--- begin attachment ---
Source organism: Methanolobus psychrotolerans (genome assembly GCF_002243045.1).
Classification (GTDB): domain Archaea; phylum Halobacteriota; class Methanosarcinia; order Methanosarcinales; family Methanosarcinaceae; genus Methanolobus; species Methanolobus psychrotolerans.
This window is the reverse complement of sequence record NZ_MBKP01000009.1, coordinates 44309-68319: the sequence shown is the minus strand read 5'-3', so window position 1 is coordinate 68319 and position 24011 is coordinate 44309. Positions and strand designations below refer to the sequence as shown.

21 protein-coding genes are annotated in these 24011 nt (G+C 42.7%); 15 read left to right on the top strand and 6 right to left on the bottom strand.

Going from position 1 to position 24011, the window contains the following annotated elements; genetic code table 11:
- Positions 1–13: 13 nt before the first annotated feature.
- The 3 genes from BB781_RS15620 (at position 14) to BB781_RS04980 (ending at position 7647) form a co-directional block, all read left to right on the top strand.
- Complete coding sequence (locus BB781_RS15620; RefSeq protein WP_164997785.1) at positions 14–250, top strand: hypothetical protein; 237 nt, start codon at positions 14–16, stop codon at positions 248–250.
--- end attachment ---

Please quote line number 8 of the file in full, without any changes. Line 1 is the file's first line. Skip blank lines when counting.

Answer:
- Complete coding sequence (locus BB781_RS15620; RefSeq protein WP_164997785.1) at positions 14–250, top strand: hypothetical protein; 237 nt, start codon at positions 14–16, stop codon at positions 248–250.